As such, we’re stuck having to evaluate the metaphysical environment being proposed. Consider the illustration in the article (in footnote 1) about the man who believes our metaphysical environment is capricious, with no causation of events and therefore, no logic. I hope you can see that even if he arbitrarily asserts that “logic is properly basic”, this belief would be in stark contradiction with the rest of his worldview. He either has to give up his crazy metaphysical view (about a capricious universe) or give up his view that logic is properly basic.

      All atheists I know of are in a similar situation.

      Even if they hold to an externalist epistemology and claim belief in logic is “properly basic”, their metaphysics make this an impossibility. They either must give up their metaphysics (which they have strong emotional ties to), or they have to give up logic (which they cannot do without reducing themselves to absurdity).

      Why do atheist metaphysical schemes not allow for “logic” to be “properly basic”? Well, there are many critiques we might offer here. The arguments can get quite complex. Further, since there are various different Atheist metaphysical programs, we’ll have to end up critiquing each separately. But, in general, Van Til was fond of pointing out the problem of the ‘one and the many’. Simply put – the atheist is in the situation of having to both affirm that the universe is static and unchanging (allowing for logical laws), while at the same time, constantly changing (allowing for time and motion). Other presuppositionalists have argued more in-depth (like the recent Anderson / Welty article: The Lord of Non-Contradiction).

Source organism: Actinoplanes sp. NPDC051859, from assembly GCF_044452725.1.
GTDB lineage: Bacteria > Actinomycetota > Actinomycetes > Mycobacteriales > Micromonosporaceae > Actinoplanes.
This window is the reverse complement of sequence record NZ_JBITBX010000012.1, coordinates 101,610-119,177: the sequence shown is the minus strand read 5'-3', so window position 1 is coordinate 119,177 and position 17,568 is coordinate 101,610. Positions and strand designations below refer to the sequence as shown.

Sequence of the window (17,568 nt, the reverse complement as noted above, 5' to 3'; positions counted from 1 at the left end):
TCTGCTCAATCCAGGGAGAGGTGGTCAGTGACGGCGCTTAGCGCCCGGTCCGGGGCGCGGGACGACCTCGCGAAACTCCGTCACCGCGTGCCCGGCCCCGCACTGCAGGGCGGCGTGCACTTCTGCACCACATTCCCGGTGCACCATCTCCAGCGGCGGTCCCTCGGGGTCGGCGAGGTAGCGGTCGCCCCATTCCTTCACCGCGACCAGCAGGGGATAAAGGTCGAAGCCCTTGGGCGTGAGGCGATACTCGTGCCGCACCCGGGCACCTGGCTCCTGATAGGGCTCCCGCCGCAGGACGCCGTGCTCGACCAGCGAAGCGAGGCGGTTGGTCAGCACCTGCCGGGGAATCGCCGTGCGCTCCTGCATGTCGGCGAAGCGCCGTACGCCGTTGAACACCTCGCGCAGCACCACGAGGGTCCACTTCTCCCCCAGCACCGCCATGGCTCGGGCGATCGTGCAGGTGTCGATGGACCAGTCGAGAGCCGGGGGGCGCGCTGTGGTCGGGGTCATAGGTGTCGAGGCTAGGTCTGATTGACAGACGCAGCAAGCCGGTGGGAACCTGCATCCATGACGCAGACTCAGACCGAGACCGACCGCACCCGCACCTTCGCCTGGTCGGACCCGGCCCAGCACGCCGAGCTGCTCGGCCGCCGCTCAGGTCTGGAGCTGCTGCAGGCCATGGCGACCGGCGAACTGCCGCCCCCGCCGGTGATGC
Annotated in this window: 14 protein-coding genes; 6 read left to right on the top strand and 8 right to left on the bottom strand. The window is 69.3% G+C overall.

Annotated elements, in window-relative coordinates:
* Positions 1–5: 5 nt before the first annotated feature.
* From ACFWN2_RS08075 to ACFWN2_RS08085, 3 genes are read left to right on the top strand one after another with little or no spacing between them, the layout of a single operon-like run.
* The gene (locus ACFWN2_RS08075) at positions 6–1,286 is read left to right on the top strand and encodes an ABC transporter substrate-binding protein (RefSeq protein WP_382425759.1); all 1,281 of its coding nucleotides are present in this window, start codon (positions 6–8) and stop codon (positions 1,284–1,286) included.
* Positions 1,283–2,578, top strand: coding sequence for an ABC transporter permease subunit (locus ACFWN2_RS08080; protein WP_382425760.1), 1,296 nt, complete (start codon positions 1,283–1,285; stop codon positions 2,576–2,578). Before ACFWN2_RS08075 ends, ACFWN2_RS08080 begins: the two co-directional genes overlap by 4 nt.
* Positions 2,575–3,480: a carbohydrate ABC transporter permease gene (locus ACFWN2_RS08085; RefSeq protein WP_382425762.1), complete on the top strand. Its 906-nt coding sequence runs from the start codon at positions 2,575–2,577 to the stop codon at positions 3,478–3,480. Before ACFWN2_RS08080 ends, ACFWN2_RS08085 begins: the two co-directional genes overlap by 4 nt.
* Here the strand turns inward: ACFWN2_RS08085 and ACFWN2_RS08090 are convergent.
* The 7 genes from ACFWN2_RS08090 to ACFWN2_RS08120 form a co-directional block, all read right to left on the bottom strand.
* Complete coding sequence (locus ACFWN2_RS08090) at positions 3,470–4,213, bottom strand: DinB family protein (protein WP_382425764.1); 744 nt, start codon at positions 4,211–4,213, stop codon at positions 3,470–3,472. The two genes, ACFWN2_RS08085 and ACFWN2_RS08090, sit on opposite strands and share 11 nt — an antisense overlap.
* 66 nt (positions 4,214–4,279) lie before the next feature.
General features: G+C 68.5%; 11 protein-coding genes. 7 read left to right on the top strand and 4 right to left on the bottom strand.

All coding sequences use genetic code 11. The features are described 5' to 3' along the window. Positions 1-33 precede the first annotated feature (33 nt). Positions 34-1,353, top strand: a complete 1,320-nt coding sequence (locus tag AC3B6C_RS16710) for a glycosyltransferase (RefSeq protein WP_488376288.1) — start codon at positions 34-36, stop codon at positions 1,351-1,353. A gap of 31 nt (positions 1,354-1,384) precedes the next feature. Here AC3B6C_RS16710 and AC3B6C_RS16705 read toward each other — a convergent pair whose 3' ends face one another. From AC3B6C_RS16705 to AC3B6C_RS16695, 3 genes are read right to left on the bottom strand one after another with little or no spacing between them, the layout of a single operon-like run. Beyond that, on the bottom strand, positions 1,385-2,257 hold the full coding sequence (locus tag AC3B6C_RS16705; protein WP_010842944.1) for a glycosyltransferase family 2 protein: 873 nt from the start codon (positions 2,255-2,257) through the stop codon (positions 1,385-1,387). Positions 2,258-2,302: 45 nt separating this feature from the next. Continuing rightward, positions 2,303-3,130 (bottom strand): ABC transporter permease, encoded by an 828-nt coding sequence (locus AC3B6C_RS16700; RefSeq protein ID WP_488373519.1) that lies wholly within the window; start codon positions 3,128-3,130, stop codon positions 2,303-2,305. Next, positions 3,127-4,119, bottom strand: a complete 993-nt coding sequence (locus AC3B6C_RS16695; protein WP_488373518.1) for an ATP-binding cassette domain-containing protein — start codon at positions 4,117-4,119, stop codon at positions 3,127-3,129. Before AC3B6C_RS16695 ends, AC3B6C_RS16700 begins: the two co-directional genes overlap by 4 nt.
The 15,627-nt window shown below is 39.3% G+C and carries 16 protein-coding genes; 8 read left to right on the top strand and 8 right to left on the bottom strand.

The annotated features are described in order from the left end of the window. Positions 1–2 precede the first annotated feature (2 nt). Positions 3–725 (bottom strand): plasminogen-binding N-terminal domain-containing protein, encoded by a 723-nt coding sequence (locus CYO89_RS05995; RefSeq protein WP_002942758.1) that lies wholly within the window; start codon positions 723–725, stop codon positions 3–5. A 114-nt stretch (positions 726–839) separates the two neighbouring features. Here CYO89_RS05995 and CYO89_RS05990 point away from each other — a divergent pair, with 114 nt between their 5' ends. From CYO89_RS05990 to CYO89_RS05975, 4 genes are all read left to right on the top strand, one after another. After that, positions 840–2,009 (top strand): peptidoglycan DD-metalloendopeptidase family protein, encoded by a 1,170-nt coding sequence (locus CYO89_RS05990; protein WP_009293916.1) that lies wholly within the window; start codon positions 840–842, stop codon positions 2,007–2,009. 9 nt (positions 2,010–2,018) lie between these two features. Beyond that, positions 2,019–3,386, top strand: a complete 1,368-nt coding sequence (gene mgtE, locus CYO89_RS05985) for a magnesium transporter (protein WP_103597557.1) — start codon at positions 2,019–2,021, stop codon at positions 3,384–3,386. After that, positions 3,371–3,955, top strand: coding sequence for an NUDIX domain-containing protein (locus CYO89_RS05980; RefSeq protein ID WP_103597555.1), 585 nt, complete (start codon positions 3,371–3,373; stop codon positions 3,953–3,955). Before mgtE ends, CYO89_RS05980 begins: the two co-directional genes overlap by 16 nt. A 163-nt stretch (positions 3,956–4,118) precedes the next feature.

If you’re interested in an analytical treatment of “logic” from a Van Tillian perspective (a polemic demonstrating why Logic presupposes God), I’d strongly recommend Anderson / Welty’s article.

      Thanks again for the comment, and I hope I’ve scratched where you’re itching.